Please use this identifier to cite or link to this item: http://arks.princeton.edu/ark:/88435/dsp016q182k292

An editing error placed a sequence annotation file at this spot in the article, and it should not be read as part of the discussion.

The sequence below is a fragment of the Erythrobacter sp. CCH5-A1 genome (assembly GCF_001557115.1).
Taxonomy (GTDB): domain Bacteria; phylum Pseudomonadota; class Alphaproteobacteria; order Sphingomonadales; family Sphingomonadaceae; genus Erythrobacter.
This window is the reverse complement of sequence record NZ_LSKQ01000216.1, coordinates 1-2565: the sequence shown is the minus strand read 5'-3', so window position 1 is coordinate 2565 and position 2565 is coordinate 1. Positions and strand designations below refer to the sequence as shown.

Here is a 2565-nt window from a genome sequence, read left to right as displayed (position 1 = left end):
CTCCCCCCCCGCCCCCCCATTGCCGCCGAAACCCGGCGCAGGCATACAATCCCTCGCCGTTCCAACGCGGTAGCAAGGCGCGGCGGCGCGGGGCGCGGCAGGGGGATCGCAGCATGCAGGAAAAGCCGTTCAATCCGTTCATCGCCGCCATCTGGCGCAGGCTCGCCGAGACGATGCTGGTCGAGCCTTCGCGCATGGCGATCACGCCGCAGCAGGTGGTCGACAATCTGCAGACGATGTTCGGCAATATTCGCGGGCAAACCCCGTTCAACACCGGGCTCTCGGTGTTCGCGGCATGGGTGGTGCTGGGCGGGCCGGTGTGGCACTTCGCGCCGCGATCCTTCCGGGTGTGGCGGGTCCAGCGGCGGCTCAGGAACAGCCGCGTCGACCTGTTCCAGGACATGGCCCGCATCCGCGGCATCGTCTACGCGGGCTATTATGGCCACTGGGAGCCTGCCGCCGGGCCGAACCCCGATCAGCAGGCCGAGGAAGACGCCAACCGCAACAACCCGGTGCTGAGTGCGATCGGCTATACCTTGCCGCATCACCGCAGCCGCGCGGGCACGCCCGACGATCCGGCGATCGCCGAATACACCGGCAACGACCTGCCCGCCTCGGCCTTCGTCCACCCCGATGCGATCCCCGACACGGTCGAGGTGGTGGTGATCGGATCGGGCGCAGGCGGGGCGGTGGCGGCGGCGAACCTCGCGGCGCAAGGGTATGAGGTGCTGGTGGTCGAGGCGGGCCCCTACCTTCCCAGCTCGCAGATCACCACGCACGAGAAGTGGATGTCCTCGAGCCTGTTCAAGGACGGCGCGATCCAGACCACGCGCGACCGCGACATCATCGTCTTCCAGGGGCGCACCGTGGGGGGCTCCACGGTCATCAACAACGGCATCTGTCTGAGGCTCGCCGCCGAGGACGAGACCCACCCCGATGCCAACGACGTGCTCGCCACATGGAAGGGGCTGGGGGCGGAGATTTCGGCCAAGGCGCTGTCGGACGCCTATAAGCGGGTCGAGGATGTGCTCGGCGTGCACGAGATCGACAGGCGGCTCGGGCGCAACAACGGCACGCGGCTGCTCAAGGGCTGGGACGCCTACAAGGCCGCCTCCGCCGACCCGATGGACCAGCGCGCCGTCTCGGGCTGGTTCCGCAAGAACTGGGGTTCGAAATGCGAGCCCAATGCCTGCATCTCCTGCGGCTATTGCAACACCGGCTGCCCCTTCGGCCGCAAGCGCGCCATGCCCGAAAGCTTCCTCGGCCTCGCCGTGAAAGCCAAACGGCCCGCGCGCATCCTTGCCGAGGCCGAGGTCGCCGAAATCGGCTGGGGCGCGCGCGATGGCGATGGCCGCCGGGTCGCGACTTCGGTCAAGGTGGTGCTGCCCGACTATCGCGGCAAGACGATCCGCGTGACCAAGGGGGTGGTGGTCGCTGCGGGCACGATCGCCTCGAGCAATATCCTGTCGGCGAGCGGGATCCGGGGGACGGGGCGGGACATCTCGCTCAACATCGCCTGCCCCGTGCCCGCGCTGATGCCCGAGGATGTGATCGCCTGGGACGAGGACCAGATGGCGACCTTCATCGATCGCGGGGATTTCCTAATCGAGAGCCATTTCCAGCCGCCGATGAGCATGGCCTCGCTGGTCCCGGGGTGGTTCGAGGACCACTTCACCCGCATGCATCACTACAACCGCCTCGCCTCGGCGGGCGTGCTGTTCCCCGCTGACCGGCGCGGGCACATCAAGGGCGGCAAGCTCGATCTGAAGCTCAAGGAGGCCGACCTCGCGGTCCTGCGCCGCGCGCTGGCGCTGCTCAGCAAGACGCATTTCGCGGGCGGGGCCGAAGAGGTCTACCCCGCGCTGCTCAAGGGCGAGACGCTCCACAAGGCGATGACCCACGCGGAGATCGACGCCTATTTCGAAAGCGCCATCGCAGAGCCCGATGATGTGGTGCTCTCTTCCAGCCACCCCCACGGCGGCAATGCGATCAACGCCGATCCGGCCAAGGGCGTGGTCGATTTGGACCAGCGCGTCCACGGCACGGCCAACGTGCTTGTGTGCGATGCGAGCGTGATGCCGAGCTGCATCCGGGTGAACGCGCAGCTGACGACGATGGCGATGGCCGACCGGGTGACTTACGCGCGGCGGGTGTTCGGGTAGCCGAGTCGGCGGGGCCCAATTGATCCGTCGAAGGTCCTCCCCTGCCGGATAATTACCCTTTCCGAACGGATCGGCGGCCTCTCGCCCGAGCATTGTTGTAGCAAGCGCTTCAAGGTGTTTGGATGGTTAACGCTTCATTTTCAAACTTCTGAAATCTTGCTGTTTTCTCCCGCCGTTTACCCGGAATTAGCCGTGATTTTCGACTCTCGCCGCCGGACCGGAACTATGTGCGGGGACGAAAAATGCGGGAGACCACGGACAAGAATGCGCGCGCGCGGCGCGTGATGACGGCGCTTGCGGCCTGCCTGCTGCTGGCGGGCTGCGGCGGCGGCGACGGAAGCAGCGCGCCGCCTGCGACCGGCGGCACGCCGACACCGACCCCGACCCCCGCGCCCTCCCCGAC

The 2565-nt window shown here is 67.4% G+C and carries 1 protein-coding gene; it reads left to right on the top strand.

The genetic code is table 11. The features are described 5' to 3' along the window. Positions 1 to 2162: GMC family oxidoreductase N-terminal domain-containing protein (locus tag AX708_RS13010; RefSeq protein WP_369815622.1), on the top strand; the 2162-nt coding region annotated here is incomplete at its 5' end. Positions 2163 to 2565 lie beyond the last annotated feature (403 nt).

Title: A Proof Theory for Loop-Parallelizing Transformations Authors: Bell, Christian James Advisors: Walker, David P Contributors: Computer Science Department Keywords: optimizationsparallelizationprogramming languagesverified compilers Subjects: Computer science Issue Date: 2014 Publisher: Princeton, NJ : Princeton University Abstract: The microprocessor industry has embraced multicore architectures as the new dominant design paradigm. Harnessing the full power of such computers requires writing multithreaded programs, but regardless of whether one is writing a program from scratch or porting an existing single-threaded program, concurrency is hard to implement correctly and often reduces the legibility and maintainability of the source code. Single-threaded programs are easier to write, understand, and verify. Parallelizing compilers offer one solution by automatically transforming sequential programs into parallel programs. Assisting the programmer with challenging tasks like this (or other optimizations), however, causes compilers to be highly complex. This leads to bugs that add unexpected behaviors to compiled programs in ways that are very difficult to test. Formal compiler verification adds a rigorous mathematical proof of correctness to a compiler, which provides high assurance that successfully compiled programs preserve the behaviors of the source program such that bugs are not introduced. However, no parallelizing compiler has been formally verified. We lay the groundwork for verified parallelizing compilers by developing a general theory to prove the soundness of parallelizing transformations. Using this theory, we prove the soundness of a framework of small, generic transformations that compose together to build optimizations that are correct by construction. We demonstrate it by implementing several classic and cutting-edge loop-parallelizing optimizations: DOALL, DOACROSS, and Decoupled Software Pipelining. Two of our main contributions are the development and proof of a general parallelizing transformation and a transformation that coinductively folds a transformation over a potentially nonterminating loop, which we compose together to parallelize loops. Our third contribution is an exploration of the theory behind the correctness of parallelization, where we consider the preservation of nondeterminism and develop bisimulation-based proof techniques. Our proofs have been mechanically checked by the Coq Proof Assistant. URI: http://arks.princeton.edu/ark:/88435/dsp016q182k292 Alternate format: The Mudd Manuscript Library retains one bound copy of each dissertation. Search for these copies in the library's main catalog Type of Material: Academic dissertations (Ph.D.) Language: en Appears in Collections: Computer Science

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